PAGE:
We're interested in the factors that shape diversity.
We're interested in the factors that shape diversity.
We are interested in understanding the evolutionary history of communities, species, populations, and individuals; the effects of genetic diversity on community structure; and the effects of variable genotypes on phenotypes under strong selection. To address questions in each of these areas, we generally use non-model organisms because their biology offers elegant tests of the hypotheses in which we're interested. Because we often work with non-model species, we also develop and use genomic and computational tools to facilitate our work with these organisms, and much of our work is "integrative" or "cross-disciplinary" - we use theory and tools from the fields of evolutionary biology, computational biology, molecular biology, organismal biology, genetics (few genetic regions), and genomics (many/all genetic regions) to help us address our questions. Below are general descriptions of several projects on which we're currently working. If you have any questions about these projects or any of our other work, please contact us.
Historically, the identification of a large suite of universal genetic markers shared among divergent, non-model taxa was viewed as a sort of molecular or phylogenetic "Holy Grail". This type of marker would allow us to collect data from thousands of loci across thousands of taxa rather easily, perform genetic analyses at different time scales, and ideally provide us a mechanism to understand how evolutionary history shapes genetic diversity among species subject to the same environment (or how different environments shape the genetic diversity of species having similar evolutionary histories). In 2004, the discovery of highly conserved elements shared among the genomes of taxa spanning millions of years of evolutionary history (ultraconserved elements or UCEs) offered the intriguing possibility that UCEs are, outside of their putative, functional importance, one class of this idealized, universal, genetic marker.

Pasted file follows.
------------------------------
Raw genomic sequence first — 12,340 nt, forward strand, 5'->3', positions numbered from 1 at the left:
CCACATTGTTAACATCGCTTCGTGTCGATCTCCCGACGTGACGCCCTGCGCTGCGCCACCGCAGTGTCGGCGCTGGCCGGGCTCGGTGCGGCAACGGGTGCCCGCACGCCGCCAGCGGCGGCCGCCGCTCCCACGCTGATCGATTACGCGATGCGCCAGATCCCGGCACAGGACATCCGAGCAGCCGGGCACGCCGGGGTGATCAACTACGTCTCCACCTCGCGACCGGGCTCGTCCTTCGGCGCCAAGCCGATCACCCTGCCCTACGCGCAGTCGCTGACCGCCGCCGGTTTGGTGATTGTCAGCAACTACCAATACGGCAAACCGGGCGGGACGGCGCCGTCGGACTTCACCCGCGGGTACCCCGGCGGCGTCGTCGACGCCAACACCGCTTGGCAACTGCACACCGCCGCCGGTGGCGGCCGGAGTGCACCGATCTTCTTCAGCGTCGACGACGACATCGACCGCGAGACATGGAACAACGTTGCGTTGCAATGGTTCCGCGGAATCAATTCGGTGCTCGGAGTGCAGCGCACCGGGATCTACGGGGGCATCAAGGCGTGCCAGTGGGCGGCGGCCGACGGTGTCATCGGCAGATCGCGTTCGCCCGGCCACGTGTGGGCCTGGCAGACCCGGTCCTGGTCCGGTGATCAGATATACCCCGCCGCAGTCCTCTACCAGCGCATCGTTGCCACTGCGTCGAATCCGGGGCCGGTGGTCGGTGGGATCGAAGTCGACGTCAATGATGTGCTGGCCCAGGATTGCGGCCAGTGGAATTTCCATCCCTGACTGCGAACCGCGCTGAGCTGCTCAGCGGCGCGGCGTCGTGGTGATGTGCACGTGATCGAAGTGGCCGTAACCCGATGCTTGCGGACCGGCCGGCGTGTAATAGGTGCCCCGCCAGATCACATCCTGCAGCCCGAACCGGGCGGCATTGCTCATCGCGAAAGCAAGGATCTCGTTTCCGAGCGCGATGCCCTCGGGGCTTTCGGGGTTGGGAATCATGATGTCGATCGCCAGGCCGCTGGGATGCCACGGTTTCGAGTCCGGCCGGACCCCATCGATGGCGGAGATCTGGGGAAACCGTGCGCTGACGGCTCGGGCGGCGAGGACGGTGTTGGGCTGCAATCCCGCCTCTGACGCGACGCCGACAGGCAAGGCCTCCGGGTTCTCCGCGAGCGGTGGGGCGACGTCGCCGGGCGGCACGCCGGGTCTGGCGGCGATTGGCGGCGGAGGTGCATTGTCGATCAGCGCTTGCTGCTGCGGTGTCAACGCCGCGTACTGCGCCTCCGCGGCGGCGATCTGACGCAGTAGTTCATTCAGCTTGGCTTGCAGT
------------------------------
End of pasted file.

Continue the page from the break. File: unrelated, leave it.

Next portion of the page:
During the previous five years, much of our research has centered on developing methodological and computational techniques using UCEs to answer these types of questions. We have shown that UCEs are universally conserved within major taxonomic groups like amniotes and ray-finned fishes (Faircloth et al. 2012, Faircloth et al. 2013), and we have demonstrated that UCEs record sufficient evolutionary history to reconstruct phylogeny (McCormack et al. 2012). We have combined our identification of UCEs with target enrichment, library multiplexing, and massively parallel sequencing to demonstrate that UCEs contain and are flanked by variable and informative sequence, even at the population (Smith et al. 2013) and individual-levels (Faircloth et al. 2012).
Using these techniques, we have clarified several historically contentious evolutionary hypotheses including the phylogenetic position of turtles (Crawford et al. 2012), the relationships among species comprising the Neoaves (McCormack et al. 2013), and the branching order of the early diverging teleosts (Faircloth et al. 2013).